(Ask the Matriarch will return next week)
This year, we are having a foot-washing for part of our Maundy Thursday service. We are asking the children to come and have their feet washed, as we think they may be the ones who will actually dare to do it. Most adults are too shy to expose their feet. Also, it gives the children some way to participate in the service.
There’s something different about Holy Week services, at least in my tradition. Most of the time we are pretty wordy. We are people of the Word, after all. But Holy Week is different, more holistic. During Holy Week there are words, but not just words: there are sights and sounds and smells and movements. There is the sight of the altar being stripped, and the experience of foot washing. There is the loud sound of the tomb closing on Good Friday, and there are the flickering candles as each one is snuffed out. There are pilgrimages, too: as people walk the way of the Cross.
I remember one Friday walking the Stations of the Cross not in a sanctuary, but out on the streets of an inner city neighborhood. We stopped at different places that offered hope to hurting people, and remembered what Jesus bore on his way to the cross. We stopped at a Black Pentecostal church and at a homeless shelter and at a food shelf. We finished out with soup at a Catholic church that ministered to immigrants. We were cold by then, even though it was April.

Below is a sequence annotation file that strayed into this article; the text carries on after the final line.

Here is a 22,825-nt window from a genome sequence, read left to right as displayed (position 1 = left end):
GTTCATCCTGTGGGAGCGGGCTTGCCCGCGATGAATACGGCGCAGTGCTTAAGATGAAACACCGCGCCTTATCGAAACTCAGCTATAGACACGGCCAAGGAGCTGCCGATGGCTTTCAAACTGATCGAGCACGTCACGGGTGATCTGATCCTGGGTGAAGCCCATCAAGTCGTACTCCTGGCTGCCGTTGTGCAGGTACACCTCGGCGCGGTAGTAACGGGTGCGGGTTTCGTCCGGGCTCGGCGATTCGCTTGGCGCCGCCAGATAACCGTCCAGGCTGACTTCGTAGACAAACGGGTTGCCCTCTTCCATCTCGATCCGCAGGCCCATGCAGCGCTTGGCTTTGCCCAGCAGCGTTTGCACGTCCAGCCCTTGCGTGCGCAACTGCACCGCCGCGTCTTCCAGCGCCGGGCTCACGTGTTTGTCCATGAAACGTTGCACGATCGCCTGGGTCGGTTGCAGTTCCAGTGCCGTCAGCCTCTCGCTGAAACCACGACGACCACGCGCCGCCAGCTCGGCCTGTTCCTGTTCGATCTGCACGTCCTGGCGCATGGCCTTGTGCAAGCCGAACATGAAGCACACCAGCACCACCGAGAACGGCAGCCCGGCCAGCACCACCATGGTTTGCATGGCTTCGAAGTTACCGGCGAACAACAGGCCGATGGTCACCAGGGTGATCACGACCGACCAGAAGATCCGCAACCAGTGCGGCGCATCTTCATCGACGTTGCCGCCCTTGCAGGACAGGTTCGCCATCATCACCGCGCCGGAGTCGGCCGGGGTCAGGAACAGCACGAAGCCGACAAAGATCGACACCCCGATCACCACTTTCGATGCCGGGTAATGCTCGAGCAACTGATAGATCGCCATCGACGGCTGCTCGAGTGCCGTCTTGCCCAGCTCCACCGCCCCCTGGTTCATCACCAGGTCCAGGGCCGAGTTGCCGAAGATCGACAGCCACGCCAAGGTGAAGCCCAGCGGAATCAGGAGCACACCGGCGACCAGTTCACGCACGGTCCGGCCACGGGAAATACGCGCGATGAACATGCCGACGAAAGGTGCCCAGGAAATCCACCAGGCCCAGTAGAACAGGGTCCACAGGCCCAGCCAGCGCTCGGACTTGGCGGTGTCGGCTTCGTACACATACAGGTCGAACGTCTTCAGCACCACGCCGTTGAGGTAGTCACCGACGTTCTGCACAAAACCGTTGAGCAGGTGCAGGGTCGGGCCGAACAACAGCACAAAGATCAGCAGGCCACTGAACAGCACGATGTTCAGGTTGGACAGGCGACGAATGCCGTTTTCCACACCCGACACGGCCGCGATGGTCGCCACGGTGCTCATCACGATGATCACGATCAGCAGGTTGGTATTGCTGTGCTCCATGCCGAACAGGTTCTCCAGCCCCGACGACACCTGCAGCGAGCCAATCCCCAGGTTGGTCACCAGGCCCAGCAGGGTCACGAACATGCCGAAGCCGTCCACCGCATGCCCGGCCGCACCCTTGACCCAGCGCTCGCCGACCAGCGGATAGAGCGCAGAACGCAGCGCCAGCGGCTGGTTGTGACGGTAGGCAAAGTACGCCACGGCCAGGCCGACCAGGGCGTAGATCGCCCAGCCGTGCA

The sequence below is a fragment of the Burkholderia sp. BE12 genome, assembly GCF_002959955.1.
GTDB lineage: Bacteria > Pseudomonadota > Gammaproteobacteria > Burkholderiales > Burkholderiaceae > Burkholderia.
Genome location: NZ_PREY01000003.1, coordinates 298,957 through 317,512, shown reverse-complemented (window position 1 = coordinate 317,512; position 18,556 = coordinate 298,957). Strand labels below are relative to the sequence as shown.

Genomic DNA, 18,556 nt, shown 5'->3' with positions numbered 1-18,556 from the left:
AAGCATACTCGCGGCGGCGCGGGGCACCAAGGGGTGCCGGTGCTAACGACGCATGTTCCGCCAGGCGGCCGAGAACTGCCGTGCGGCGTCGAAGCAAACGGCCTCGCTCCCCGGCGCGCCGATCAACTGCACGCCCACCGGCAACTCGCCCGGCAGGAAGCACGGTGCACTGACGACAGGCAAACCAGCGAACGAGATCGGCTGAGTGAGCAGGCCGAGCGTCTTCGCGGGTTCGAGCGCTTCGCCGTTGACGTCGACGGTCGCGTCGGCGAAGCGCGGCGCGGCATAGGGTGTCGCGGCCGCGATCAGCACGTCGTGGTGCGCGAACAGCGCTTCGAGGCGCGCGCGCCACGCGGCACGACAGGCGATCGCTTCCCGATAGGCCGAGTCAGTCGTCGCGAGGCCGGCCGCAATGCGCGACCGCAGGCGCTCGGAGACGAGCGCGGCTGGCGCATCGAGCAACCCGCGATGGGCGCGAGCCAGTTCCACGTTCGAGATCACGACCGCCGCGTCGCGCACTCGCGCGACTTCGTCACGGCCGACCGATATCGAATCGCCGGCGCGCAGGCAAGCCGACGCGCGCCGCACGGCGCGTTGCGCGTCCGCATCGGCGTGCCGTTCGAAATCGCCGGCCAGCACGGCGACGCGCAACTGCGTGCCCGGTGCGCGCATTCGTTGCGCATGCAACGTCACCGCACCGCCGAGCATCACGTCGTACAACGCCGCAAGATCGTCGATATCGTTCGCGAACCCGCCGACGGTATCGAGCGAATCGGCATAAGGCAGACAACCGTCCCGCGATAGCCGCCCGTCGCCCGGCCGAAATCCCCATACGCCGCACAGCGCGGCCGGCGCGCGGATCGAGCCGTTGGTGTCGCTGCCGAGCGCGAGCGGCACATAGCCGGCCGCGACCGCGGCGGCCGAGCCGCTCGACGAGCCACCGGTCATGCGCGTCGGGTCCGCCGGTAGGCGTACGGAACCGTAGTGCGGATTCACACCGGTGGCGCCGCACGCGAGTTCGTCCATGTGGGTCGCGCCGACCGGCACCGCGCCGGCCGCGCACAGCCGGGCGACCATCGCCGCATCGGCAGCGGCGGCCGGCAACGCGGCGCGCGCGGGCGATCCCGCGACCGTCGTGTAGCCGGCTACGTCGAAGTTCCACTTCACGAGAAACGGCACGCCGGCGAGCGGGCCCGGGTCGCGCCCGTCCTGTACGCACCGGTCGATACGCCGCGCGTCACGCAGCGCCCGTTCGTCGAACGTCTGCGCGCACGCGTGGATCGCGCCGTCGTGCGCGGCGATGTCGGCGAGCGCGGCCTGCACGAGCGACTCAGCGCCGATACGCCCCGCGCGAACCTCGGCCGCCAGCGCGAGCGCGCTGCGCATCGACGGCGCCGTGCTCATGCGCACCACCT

Here also is a poem I found in Imaging the Word, Vol. 3
I wouldn’t take the bread and wine if I didn’t wash feet.”
Old Regular Baptist
They kneel on the slanting floor
before feet white as roots,
humble as tree stumps.
Men before men
women before women
to soothe the sourness
bound in each other’s journeys.
Corns, calluses, bone knobs
all received and rinsed
given back clean
to Sunday shoes and hightops.
This is how to prepare for the Lord’s Supper,
singing and carrying a towel
and a basin of water,
praying while kids put soot
in their socks–almost as good
as nailing someone in the outhouse.
Jesus started it: He washed feet
after Magdalen dried His ankles
with her hair. “If I wash thee not,
thou hast no part with me.”
All servants, they bathe
flesh warped to its balance….
Lord of the bucket in the well.
-George Ella Lyon